Thanks - have only just come back to this.

I guess that it just surprised me that he wouldn't be able to consent to medical treatment. And although I don't anticipate that being a problem...what if they need emergency medical treatment and I am not available??? That was the main clause that "got" me.

Marriage isn't an option at the moment - given that we are living in a period of instability after he decided he wanted to leave a few weeks back (although he has since reconsidered we are obviously still on fragile ground as far as a long term relationship is concerned IYSWIM).

bigstripeytiger Sat 26-Sep-09 11:39:41

If your children need emergency medical treatment then they will get it, it may be preferable to have consent, but in an emergency, if you werent there your children would be treated in their best interests, they wouldnt be allowed to come to harm just because you werent available.

ThisBoyDerekDrew Sat 26-Sep-09 13:51:19

TY

yerblurt Sat 26-Sep-09 18:48:33

As others have said if the child needed emergency medical treatment then that would be provided.

For other routine medical matters (vaccinations etc) then for the child dad doesn't have PR for he cannot consent to such medical treatment. This will also include dental treatment.

Other matters such as adoption occur, say you separate and the child is put up for adoption - as dad does not have PR he will know nothing about this (as he has no legal rights) so he would need to put an applicaiton into court for his own child.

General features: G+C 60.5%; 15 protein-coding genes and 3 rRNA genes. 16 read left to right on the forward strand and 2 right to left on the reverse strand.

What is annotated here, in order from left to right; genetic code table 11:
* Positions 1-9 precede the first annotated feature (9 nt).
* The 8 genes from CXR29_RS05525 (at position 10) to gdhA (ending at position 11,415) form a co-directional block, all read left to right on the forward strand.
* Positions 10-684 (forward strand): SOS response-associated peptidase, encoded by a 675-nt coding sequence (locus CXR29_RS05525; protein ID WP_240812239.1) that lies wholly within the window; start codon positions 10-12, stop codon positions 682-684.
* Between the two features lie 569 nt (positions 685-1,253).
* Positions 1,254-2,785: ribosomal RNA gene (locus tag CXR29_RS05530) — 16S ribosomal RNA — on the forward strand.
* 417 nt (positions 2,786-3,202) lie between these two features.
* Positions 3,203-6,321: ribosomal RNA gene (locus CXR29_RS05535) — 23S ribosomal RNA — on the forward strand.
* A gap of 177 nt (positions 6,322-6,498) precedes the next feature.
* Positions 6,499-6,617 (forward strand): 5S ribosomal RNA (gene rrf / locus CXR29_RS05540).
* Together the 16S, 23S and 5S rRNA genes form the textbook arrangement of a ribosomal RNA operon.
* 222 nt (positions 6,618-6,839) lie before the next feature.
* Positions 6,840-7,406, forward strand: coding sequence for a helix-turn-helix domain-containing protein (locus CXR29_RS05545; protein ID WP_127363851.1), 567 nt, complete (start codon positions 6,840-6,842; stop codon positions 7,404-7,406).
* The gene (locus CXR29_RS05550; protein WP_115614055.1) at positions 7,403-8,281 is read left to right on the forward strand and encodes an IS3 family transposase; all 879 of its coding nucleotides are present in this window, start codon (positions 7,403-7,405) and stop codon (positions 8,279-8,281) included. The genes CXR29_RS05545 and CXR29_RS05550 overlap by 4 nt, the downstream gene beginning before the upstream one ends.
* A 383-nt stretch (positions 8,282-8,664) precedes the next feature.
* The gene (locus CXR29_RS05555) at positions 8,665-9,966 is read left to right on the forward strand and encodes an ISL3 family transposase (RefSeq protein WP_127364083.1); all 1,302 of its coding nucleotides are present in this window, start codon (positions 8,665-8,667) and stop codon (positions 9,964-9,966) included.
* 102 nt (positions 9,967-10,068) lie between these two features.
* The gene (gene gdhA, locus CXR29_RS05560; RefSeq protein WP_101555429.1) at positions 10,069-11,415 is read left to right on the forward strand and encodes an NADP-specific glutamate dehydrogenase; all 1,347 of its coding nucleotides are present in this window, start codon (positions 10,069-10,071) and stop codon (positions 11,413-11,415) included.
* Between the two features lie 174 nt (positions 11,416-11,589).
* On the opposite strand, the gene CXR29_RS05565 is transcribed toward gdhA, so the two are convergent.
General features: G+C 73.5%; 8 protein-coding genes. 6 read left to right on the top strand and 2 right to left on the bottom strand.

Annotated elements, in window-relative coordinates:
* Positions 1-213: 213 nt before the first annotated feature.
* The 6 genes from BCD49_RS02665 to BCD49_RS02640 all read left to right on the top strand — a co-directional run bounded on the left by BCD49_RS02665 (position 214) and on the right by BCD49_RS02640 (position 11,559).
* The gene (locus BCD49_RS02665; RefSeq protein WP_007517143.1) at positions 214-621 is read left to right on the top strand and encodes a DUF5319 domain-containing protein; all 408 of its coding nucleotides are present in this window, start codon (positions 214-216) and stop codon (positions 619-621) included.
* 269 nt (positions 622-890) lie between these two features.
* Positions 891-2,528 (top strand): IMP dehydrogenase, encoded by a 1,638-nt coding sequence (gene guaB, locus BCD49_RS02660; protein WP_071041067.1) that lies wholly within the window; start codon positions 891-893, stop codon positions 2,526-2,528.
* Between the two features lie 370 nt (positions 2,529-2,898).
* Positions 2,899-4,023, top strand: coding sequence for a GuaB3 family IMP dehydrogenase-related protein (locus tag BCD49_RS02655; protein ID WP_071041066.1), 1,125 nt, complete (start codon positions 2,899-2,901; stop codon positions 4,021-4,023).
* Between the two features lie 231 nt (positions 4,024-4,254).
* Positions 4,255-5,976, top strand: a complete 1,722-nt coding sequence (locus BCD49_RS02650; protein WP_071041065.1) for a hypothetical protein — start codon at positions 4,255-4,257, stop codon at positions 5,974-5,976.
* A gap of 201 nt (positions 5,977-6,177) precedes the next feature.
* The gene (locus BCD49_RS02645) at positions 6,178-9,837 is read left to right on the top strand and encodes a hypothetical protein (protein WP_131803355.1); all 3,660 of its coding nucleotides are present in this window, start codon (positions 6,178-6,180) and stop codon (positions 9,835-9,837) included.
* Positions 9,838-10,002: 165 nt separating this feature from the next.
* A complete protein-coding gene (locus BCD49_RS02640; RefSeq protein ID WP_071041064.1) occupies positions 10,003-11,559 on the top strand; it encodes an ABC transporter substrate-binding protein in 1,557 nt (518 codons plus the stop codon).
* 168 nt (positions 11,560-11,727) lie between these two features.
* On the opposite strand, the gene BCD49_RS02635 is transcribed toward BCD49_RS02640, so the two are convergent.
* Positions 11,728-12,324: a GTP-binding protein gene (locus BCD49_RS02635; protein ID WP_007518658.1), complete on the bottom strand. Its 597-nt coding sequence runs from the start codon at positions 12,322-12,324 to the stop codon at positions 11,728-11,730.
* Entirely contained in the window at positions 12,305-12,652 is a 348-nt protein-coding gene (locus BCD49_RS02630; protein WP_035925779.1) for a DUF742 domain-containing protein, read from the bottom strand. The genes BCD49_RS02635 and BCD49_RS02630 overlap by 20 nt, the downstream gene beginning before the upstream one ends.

Basically father has the same legal rights and responsibilities as the next door neighbour!

It is a simple matter to get PR and I suggest you investigate the parental responsibilty agreement route, very simple to do.

ThisBoyDerekDrew Sun 27-Sep-09 15:59:03

Thing is (point of debate now more than fact finding) - how does the dfentist for example know that he doesn't have PR? They have his surname - not mine....and they call him dad (obviously). Same with school. How do they know he doesn't have PR when it comes to signing consent forms for trips? I tend to sign all the forms cos he leaves that to me. Sometimes I think it would look a bit less odd if he did as at least it would be signed with their surname...but would they actually refuse it? Would they even notice?

He probably takes them to 2 out of 3 routine dental appointments as he is actually their main carer. He does sign a form when they go in - but not sure if that is a consent to "treatment" (i.e. a checkup) or whether it is just the NHS form for free dental care...

WRT the parental agreement thing...I have no current photo ID (passport has expired) so that will take time (and money!) to sort unfortunately.

TBH I kind of don't see it as a huge deal in some senses...at least in the short term.

pregnantpeppa Wed 30-Sep-09 00:11:53

Re photo ID, you could ask a "responsible person" such as a solicitor or doctor or policeman to sign your photo with a letter to say they know who you are, have known you for X time and certify that this is a true likeness. Court is likely to accept if you also provide letter confirming you don't have any other photo ID. Do you know such a responsible person who could do that for you? You then just go along to the court office of your local county court together, you don't need an appointment.

Re PR its really up the dentist, drs etc to satisfy themselves that adult giving consent is able to do so (and most adults with day to day care can give consent so I suppose its a reasonable assumption) rather than your worry but you may one day run into trouble when your DC need some treatment & your DH runs into someone officious.